JD Supra provides users with access to its legal industry publishing services (the "Service") through its website (the "Website") as well as through other sources. Our policies with regard to data collection and use of personal information of users of the Service, regardless of the manner in which users access the Service, and visitors to the Website are set forth in this statement ("Policy"). By using the Service, you signify your acceptance of this Policy.

Information Collection and Use by JD Supra

JD Supra collects users' names, companies, titles, e-mail address and industry. JD Supra also tracks the pages that users visit, logs IP addresses and aggregates non-personally identifiable user data and browser type. This data is gathered using cookies and other technologies.

The information and data collected is used to authenticate users and to send notifications relating to the Service, including email alerts to which users have subscribed; to manage the Service and Website, to improve the Service and to customize the user's experience. This information is also provided to the authors of the content to give them insight into their readership and help them to improve their content, so that it is most useful for our users.

JD Supra does not sell, rent or otherwise provide your details to third parties, other than to the authors of the content on JD Supra.

If you prefer not to enable cookies, you may change your browser settings to disable cookies; however, please note that rejecting cookies while visiting the Website may result in certain parts of the Website not operating correctly or as efficiently as if cookies were allowed.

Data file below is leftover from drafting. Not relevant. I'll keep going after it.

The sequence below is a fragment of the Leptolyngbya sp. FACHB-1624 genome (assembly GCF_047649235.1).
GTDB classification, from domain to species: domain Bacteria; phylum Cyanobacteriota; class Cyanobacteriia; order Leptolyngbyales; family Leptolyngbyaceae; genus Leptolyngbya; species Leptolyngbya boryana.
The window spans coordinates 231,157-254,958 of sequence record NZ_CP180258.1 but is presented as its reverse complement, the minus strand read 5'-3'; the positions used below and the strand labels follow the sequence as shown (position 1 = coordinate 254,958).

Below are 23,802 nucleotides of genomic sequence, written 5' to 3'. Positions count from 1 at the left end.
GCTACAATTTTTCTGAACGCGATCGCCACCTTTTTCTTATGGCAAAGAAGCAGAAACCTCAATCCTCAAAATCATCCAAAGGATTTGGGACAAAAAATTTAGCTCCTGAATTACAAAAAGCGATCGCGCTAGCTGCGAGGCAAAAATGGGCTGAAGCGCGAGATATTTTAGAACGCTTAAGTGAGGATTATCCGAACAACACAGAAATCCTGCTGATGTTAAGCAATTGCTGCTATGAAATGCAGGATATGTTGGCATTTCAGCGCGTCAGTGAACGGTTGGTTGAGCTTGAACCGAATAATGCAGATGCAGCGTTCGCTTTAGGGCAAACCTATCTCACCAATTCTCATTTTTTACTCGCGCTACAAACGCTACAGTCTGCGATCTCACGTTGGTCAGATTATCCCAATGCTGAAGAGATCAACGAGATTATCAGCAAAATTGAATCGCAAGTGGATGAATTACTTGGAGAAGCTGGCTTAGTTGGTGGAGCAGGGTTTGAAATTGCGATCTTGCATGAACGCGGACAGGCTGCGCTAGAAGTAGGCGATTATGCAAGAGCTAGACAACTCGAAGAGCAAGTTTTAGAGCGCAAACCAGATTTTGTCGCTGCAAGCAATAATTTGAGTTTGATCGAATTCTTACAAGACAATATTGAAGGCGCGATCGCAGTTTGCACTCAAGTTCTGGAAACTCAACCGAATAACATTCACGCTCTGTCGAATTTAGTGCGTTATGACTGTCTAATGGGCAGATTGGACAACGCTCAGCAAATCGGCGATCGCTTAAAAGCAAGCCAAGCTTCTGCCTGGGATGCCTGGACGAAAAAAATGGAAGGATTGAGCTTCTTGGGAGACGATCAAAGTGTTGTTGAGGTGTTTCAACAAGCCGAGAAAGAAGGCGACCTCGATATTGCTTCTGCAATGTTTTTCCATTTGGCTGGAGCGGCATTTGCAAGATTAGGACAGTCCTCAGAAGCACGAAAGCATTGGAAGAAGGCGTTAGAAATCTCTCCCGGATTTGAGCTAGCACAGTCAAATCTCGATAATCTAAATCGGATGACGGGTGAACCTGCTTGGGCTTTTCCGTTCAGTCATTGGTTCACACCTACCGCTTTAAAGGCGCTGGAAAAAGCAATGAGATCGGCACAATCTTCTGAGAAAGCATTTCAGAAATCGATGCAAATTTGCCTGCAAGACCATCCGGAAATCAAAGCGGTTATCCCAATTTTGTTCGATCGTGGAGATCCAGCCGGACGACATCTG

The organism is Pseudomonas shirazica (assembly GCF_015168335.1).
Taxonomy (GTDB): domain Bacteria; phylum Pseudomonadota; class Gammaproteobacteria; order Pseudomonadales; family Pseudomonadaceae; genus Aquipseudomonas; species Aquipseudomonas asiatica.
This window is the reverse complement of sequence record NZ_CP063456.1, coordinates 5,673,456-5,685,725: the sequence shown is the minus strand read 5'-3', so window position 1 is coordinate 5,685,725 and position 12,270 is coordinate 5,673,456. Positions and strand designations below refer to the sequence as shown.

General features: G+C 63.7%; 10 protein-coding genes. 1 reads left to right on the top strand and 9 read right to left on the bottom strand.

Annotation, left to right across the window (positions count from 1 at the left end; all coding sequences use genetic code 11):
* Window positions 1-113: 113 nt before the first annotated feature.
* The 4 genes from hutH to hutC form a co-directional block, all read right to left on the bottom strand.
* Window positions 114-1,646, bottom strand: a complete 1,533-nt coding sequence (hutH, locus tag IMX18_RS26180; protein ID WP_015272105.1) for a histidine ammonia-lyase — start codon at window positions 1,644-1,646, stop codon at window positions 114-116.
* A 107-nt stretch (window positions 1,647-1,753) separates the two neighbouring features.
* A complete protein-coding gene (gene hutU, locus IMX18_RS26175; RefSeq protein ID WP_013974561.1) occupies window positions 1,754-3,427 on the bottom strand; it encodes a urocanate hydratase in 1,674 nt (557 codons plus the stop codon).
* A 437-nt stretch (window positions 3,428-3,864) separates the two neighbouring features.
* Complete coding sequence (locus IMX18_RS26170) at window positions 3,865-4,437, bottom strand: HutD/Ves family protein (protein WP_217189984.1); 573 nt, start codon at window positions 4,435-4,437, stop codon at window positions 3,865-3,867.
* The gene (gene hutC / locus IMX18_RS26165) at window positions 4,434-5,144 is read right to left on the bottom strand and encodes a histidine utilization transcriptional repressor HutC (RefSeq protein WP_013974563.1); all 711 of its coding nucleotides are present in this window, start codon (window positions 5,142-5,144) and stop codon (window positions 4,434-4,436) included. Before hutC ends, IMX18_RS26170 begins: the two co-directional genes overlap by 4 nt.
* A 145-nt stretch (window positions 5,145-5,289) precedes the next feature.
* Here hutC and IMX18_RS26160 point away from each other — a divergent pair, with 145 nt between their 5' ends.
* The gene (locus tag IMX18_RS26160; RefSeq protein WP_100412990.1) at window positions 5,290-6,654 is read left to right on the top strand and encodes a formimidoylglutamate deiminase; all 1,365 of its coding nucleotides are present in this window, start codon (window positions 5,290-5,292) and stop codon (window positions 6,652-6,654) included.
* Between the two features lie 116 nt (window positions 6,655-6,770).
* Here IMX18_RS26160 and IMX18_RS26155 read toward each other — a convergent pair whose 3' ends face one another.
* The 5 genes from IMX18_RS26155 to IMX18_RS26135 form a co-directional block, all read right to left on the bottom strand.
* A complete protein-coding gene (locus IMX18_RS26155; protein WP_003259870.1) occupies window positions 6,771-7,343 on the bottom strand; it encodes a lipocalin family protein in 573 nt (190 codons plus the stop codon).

Email Choice/Opt-out

Users who opt in to receive emails may choose to no longer receive e-mail updates and newsletters by selecting the "opt-out of future email" option in the email they receive from JD Supra or in their JD Supra account management screen.

Security

JD Supra takes reasonable precautions to insure that user information is kept private. We restrict access to user information to those individuals who reasonably need access to perform their job functions, such as our third party email service, customer service personnel and technical staff. However, please note that no method of transmitting or storing data is completely secure and we cannot guarantee the security of user information. Unauthorized entry or use, hardware or software failure, and other factors may compromise the security of user information at any time.

If you have reason to believe that your interaction with us is no longer secure, you must immediately notify us of the problem by contacting us at info@jdsupra.com. In the unlikely event that we believe that the security of your user information in our possession or control may have been compromised, we may seek to notify you of that development and, if so, will endeavor to do so as promptly as practicable under the circumstances.